Reducing the construction time can also save you the cost of alternative housing during construction and the cost of gas if the crew is commuting from another area. Local contractors have a very high level of skill in building the popular house kit models and they can offer valuable ideas about how to configure a model to best meet your needs. For example, the model could be built with higher interior walls (9 foot ceilings instead of 8 foot ceilings) to get more air flow, the master bathroom could be expanded into the space of one of the bedrooms, and decking for the porch could be upgraded . The county building permits process, which can take a while, may go faster with a well known kit model since the county has seen and approved the same blueprints repeatedly. Some people with building skills build the kits themselves. A family from Alaska built an HPM kit house in about 90 days, during their normal winter stay away from Alaska. It is an exceptionally well built house even though they were not professionals in construction.

Locally designed house kits are often architected for Hawaii and its special climate and insect issues. The houses usually have long overhangs, large lanais, and good air flow.

Though we received a permit for an HPM house kit, the security issue convinced us that the time was not right for us to build. Building in a remote area of Hawaii means you have to be ready to spend the majority of your time there or have another person that is willing to be there. Though we feel the draw of being on acreage in Hawaii, we’ve lived on a remote on acreage in Texas in the past and after six months found ourselves constantly driving to town for food, friendships and entertainment. We are looking at areas to build in the Hilo area so someday we can have the best of living in Hilo and our own place. So far, renting is working out really well and keeping us from considering a move.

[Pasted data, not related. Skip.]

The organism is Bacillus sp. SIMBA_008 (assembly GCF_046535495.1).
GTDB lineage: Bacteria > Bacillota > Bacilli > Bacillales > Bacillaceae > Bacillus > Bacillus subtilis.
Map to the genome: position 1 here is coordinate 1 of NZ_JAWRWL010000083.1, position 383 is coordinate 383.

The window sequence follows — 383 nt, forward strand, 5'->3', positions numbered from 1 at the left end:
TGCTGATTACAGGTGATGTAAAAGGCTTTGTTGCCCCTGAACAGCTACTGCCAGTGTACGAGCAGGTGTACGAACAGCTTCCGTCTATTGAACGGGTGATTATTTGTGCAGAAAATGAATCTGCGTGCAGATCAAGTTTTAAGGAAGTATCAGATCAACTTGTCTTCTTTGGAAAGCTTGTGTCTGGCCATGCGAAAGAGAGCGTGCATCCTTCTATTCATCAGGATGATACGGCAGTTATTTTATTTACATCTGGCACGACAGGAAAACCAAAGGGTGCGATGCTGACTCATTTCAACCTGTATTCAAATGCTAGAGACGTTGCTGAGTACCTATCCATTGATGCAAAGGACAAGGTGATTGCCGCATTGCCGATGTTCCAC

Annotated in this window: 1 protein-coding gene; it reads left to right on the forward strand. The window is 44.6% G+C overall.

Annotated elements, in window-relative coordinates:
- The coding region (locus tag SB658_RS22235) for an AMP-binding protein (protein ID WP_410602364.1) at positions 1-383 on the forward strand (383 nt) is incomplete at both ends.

If you decide to build, then finding a great contractor is critical. Our advice is to find the company you’re going to use for your construction loan. They have contractors that they have worked with in the past and are usually happy to recommend the good ones. A construction loan requires regular inspections before each milestone payment is made which gives loan companies a great view of the better builders. Asking several mortgage companies for their contractor recommendations for a given area and project provides a way to find out who is highly thought of by lenders. We have worked with Tim Delozier at Amera Mortgage on building loans. We have found Tim and his staff very helpful and supportive through our challenges of building versus buying or in our case not-building in Hawaii .

Here are some House Kit links for Hawaii

Multi-facetted home kits are made in Oregon from cedar and shipped over in crates. We have been out to see these models in Puna and were very impressed with how they look and the people that we met that sell them. The house plans look even better to us after living here10 months because they are very open and airy. They are a round design which is easy to add a large porch.

Trojan Lumber in Hilo has added many new house model designs. Their Polynesian Series King model prices look very competitive. We have not met anyone who has built one of these so we are not sure how easy they are to build.